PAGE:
There is a recording of the performance of Waiting for Godot by Ian McKellen and Patrick Stewart online at the National Art Library.

Is it on-topic to ask how to access that recording, if at all possible?

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    Are you asking a technical question, e.g. "how do I use software x"?
    – user111
    Jul 25, 2017 at 21:43
  • @Hamlet Well, now that you paraphrased it this way, I realised that I am. An honour to speak to Hamlet as well :) What SE site do you recommend to ask this question at, or is there none that fits?
    – Narusan
    Jul 25, 2017 at 21:44
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    @Narusan I don't think there's a website on Stack Exchange that fits this question, unfortunately. You might try poking around some of the historical reddit pages to see if someone knows there.
    – user80
    Jul 25, 2017 at 22:57
  • Or you could ask the question in our site's chat room.
    – user111
    Jul 26, 2017 at 0:03
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  • @EJoshuaS Thanks for the link. I'll keep that in mind for next time.
    – Narusan
    Jul 31, 2017 at 20:29

2 Answers 2


I'm going to go with no.

This proposed question is asking how to use a piece of software that we have no affiliation with, and it's only relation to the subject matter is that it is used to access books. While the content of the program is on topic, the system used to view it isn't (otherwise we'd have questions about how to use Kindles and Nooks and Google Drive and all sorts of stuff). I'm not sure where you should take this question, but I'm relatively certain that it's not here. Sorry.



This kind of question is, to my knowledge, off topic on the vast majority (if not everywhere) on the Stack Exchange network.

In addition to what @Mithrandir mentioned, it seems like a lot of questions like that would fall under customer service for (your favorite company). Yes, I do recognize that that's a different site's FAQ, but the reasons listed there still apply: we don't know the answer. That's a question for the company that's distributing it. To quote:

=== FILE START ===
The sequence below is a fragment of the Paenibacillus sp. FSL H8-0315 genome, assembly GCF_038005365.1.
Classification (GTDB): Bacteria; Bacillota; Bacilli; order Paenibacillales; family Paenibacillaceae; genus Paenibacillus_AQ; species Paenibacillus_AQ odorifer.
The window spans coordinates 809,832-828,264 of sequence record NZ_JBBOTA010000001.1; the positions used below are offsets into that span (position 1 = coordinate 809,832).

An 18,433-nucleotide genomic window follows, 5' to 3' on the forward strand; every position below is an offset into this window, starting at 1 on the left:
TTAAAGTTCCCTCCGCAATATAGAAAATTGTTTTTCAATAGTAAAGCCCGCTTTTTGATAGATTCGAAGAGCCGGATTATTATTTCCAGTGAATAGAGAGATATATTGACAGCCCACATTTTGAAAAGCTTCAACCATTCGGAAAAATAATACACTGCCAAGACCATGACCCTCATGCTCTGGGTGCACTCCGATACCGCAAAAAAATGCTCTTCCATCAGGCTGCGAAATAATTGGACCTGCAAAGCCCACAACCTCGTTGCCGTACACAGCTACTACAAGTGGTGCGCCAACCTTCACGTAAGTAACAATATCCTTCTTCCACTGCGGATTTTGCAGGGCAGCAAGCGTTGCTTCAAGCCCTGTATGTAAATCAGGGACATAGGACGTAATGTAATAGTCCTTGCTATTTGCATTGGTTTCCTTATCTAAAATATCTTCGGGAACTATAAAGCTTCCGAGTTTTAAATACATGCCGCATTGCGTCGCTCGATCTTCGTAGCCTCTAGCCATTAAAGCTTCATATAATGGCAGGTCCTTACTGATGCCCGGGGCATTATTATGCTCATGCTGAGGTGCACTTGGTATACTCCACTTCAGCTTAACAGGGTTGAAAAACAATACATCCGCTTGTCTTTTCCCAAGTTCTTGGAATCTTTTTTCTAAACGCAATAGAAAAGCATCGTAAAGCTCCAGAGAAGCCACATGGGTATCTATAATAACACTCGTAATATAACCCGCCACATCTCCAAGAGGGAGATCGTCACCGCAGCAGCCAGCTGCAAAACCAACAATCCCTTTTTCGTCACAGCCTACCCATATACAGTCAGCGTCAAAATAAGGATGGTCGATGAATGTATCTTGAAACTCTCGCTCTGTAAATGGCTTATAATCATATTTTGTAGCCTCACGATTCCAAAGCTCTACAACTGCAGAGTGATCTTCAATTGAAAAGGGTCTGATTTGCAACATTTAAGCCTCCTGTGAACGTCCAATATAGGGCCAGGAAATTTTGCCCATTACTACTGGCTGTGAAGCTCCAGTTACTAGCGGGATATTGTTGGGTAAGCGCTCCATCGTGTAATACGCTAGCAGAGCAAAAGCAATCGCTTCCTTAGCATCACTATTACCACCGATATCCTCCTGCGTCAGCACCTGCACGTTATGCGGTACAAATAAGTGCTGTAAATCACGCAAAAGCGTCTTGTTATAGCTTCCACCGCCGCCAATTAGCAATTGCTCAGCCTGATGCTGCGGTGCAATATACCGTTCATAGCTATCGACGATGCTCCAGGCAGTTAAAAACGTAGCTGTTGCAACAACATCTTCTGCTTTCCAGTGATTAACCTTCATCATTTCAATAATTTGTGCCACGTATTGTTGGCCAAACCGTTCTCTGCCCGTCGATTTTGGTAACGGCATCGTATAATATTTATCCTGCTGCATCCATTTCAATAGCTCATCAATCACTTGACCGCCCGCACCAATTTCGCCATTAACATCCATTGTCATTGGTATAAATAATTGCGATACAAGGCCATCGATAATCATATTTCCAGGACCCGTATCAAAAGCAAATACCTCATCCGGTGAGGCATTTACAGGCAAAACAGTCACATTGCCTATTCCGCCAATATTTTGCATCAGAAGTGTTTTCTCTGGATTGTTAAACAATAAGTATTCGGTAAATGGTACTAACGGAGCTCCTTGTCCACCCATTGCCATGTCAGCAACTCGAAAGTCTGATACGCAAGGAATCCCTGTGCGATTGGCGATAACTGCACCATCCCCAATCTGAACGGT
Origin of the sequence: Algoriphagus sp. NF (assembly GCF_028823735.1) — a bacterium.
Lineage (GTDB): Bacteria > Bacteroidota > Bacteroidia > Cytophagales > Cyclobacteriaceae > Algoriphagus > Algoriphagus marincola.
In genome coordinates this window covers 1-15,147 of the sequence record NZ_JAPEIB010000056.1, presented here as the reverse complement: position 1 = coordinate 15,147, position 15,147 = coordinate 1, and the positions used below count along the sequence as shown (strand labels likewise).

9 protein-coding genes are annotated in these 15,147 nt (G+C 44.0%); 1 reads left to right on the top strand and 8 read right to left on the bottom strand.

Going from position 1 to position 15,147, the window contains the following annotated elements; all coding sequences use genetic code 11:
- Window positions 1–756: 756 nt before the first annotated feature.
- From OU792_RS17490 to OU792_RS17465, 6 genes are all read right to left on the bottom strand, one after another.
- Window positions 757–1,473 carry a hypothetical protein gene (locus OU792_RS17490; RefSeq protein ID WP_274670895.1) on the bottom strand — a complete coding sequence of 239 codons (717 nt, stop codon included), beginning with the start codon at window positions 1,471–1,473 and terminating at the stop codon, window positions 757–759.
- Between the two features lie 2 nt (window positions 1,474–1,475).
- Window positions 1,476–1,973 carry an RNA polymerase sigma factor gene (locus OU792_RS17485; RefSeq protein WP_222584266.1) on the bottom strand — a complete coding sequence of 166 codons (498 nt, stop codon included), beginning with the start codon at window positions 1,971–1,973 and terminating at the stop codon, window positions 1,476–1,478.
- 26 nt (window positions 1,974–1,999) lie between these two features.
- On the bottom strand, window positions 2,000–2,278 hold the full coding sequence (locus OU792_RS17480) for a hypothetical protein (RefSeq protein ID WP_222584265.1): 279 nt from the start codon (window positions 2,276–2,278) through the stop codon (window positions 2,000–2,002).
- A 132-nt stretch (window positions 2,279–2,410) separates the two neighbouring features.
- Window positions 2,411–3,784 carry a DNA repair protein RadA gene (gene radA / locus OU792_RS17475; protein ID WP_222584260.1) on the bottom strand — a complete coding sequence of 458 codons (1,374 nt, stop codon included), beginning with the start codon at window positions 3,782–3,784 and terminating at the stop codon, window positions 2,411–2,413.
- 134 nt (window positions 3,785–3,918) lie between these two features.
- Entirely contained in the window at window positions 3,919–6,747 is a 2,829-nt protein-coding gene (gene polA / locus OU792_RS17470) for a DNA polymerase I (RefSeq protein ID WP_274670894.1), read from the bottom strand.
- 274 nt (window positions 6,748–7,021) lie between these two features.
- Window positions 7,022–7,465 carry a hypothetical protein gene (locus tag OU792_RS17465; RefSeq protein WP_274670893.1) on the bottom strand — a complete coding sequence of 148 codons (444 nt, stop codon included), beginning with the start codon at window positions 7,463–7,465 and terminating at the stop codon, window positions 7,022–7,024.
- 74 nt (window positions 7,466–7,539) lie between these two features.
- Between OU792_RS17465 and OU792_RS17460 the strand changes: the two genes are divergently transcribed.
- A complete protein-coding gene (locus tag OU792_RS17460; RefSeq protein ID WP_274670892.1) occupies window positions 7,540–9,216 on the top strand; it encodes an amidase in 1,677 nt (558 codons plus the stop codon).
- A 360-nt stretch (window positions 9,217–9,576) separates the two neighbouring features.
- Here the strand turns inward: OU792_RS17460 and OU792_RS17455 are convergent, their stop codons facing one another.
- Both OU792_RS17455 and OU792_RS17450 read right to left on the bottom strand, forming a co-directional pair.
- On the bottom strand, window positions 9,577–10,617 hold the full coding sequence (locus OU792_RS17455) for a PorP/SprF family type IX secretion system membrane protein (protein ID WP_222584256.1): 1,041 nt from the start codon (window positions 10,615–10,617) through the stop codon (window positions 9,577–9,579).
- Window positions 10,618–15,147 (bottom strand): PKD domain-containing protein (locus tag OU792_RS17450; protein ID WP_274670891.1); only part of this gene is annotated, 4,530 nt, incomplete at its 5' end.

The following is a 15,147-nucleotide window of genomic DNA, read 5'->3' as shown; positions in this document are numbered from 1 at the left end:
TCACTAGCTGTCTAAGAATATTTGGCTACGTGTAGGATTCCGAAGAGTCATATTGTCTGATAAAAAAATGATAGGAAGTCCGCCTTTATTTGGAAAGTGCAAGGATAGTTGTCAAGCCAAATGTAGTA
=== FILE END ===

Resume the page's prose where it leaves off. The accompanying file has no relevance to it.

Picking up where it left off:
... there might be some intrepid soul who has sailed these waters before, and come out alive. They might even be able to offer some insight. There might even be the occasional employee wandering these hallowed halls. But here's the problem:

We're not Google, Facebook or Apple Customer Service.

We don't set policy for these companies. We don't have telephone lines, confirmation code generators, or any authority to make decisions on your behalf. We don't track changes to policy, except by anecdote and hearsay, so any answer we give you today is going to be wrong tomorrow, if it isn't already wrong.

Here's the other problem:

We're not here to act as customer support on any company's behalf.

That's not our mission. We're here to help you with your challenges writing code [or, in our cases, challenges with interpreting and reading literature]. If that code involves some company's API, fine. We're more than happy to help you with that. But we don't know if your app will be approved. We can't give you a confirmation code. We don't know how long it will take for Microsoft to release that shiny new thing.

We just don't know. All we can do is refer you to customer support.

For general software questions, there are always the Super User and Web Applications Stack Exchange sites, but please be sure to check their help centers before posting to make sure that your question fits within their rules.

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